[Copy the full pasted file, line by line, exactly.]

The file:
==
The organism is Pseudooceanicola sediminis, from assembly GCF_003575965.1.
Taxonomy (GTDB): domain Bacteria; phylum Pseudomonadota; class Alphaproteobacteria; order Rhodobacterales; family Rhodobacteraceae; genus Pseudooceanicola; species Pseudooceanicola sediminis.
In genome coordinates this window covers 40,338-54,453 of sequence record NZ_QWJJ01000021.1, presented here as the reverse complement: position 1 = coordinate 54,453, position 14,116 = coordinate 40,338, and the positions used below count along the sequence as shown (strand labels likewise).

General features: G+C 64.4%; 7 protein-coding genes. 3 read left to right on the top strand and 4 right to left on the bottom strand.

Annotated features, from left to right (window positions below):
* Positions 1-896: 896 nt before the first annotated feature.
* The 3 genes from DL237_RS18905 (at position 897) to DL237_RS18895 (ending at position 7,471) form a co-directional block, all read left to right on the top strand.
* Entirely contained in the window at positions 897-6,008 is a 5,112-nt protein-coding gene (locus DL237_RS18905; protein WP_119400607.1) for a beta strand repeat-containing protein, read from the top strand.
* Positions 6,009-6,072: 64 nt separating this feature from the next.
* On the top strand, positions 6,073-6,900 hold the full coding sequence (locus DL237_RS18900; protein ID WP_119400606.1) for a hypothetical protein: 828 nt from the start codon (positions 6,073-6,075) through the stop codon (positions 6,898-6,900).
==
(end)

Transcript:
The organism is Pseudooceanicola sediminis, from assembly GCF_003575965.1.
Taxonomy (GTDB): domain Bacteria; phylum Pseudomonadota; class Alphaproteobacteria; order Rhodobacterales; family Rhodobacteraceae; genus Pseudooceanicola; species Pseudooceanicola sediminis.
In genome coordinates this window covers 40,338-54,453 of sequence record NZ_QWJJ01000021.1, presented here as the reverse complement: position 1 = coordinate 54,453, position 14,116 = coordinate 40,338, and the positions used below count along the sequence as shown (strand labels likewise).

General features: G+C 64.4%; 7 protein-coding genes. 3 read left to right on the top strand and 4 right to left on the bottom strand.

Annotated features, from left to right (window positions below):
* Positions 1-896: 896 nt before the first annotated feature.
* The 3 genes from DL237_RS18905 (at position 897) to DL237_RS18895 (ending at position 7,471) form a co-directional block, all read left to right on the top strand.
* Entirely contained in the window at positions 897-6,008 is a 5,112-nt protein-coding gene (locus DL237_RS18905; protein WP_119400607.1) for a beta strand repeat-containing protein, read from the top strand.
* Positions 6,009-6,072: 64 nt separating this feature from the next.
* On the top strand, positions 6,073-6,900 hold the full coding sequence (locus DL237_RS18900; protein ID WP_119400606.1) for a hypothetical protein: 828 nt from the start codon (positions 6,073-6,075) through the stop codon (positions 6,898-6,900).